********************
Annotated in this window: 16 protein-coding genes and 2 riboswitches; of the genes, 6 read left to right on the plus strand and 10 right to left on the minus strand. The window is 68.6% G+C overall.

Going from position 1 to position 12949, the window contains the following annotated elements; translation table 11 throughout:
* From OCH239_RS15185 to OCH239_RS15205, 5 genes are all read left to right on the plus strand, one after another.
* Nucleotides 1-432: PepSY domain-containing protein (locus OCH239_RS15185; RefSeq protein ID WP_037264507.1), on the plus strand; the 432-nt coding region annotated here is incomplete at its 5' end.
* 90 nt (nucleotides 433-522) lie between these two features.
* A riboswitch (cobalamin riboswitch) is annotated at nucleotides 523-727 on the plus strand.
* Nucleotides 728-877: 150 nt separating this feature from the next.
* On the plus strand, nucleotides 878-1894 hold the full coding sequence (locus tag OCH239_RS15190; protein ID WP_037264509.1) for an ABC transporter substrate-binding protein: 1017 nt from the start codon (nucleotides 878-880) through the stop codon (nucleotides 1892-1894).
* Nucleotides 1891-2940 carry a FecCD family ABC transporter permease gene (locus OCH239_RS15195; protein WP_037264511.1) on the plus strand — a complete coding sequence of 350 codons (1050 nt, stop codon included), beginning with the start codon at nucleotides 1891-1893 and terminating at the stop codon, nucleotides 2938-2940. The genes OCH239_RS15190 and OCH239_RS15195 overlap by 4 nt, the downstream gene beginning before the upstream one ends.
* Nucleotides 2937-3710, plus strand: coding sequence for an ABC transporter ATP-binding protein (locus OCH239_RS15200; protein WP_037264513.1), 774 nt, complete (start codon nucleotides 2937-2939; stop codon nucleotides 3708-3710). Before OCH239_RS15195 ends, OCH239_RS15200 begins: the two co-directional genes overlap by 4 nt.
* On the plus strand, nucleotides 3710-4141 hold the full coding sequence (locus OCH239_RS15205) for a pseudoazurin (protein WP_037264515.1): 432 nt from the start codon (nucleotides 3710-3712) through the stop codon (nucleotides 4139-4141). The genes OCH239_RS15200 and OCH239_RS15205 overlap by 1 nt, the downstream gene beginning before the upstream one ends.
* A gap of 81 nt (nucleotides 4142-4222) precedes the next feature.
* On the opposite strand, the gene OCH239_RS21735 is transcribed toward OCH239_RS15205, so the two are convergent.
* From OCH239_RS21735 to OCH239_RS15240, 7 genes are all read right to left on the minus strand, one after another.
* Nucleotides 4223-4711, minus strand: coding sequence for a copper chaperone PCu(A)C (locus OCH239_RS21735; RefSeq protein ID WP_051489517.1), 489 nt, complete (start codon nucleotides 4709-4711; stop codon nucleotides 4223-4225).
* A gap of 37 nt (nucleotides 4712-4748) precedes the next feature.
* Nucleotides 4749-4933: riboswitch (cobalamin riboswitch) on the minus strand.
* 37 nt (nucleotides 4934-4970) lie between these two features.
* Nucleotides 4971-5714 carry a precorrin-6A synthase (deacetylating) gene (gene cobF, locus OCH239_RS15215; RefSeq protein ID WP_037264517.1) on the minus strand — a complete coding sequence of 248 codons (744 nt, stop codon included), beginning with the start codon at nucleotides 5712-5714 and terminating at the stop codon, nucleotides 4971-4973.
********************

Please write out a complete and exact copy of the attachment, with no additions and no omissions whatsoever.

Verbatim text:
Annotated in this window: 16 protein-coding genes and 2 riboswitches; of the genes, 6 read left to right on the plus strand and 10 right to left on the minus strand. The window is 68.6% G+C overall.

Going from position 1 to position 12949, the window contains the following annotated elements; translation table 11 throughout:
* From OCH239_RS15185 to OCH239_RS15205, 5 genes are all read left to right on the plus strand, one after another.
* Nucleotides 1-432: PepSY domain-containing protein (locus OCH239_RS15185; RefSeq protein ID WP_037264507.1), on the plus strand; the 432-nt coding region annotated here is incomplete at its 5' end.
* 90 nt (nucleotides 433-522) lie between these two features.
* A riboswitch (cobalamin riboswitch) is annotated at nucleotides 523-727 on the plus strand.
* Nucleotides 728-877: 150 nt separating this feature from the next.
* On the plus strand, nucleotides 878-1894 hold the full coding sequence (locus tag OCH239_RS15190; protein ID WP_037264509.1) for an ABC transporter substrate-binding protein: 1017 nt from the start codon (nucleotides 878-880) through the stop codon (nucleotides 1892-1894).
* Nucleotides 1891-2940 carry a FecCD family ABC transporter permease gene (locus OCH239_RS15195; protein WP_037264511.1) on the plus strand — a complete coding sequence of 350 codons (1050 nt, stop codon included), beginning with the start codon at nucleotides 1891-1893 and terminating at the stop codon, nucleotides 2938-2940. The genes OCH239_RS15190 and OCH239_RS15195 overlap by 4 nt, the downstream gene beginning before the upstream one ends.
* Nucleotides 2937-3710, plus strand: coding sequence for an ABC transporter ATP-binding protein (locus OCH239_RS15200; protein WP_037264513.1), 774 nt, complete (start codon nucleotides 2937-2939; stop codon nucleotides 3708-3710). Before OCH239_RS15195 ends, OCH239_RS15200 begins: the two co-directional genes overlap by 4 nt.
* On the plus strand, nucleotides 3710-4141 hold the full coding sequence (locus OCH239_RS15205) for a pseudoazurin (protein WP_037264515.1): 432 nt from the start codon (nucleotides 3710-3712) through the stop codon (nucleotides 4139-4141). The genes OCH239_RS15200 and OCH239_RS15205 overlap by 1 nt, the downstream gene beginning before the upstream one ends.
* A gap of 81 nt (nucleotides 4142-4222) precedes the next feature.
* On the opposite strand, the gene OCH239_RS21735 is transcribed toward OCH239_RS15205, so the two are convergent.
* From OCH239_RS21735 to OCH239_RS15240, 7 genes are all read right to left on the minus strand, one after another.
* Nucleotides 4223-4711, minus strand: coding sequence for a copper chaperone PCu(A)C (locus OCH239_RS21735; RefSeq protein ID WP_051489517.1), 489 nt, complete (start codon nucleotides 4709-4711; stop codon nucleotides 4223-4225).
* A gap of 37 nt (nucleotides 4712-4748) precedes the next feature.
* Nucleotides 4749-4933: riboswitch (cobalamin riboswitch) on the minus strand.
* 37 nt (nucleotides 4934-4970) lie between these two features.
* Nucleotides 4971-5714 carry a precorrin-6A synthase (deacetylating) gene (gene cobF, locus OCH239_RS15215; RefSeq protein ID WP_037264517.1) on the minus strand — a complete coding sequence of 248 codons (744 nt, stop codon included), beginning with the start codon at nucleotides 5712-5714 and terminating at the stop codon, nucleotides 4971-4973.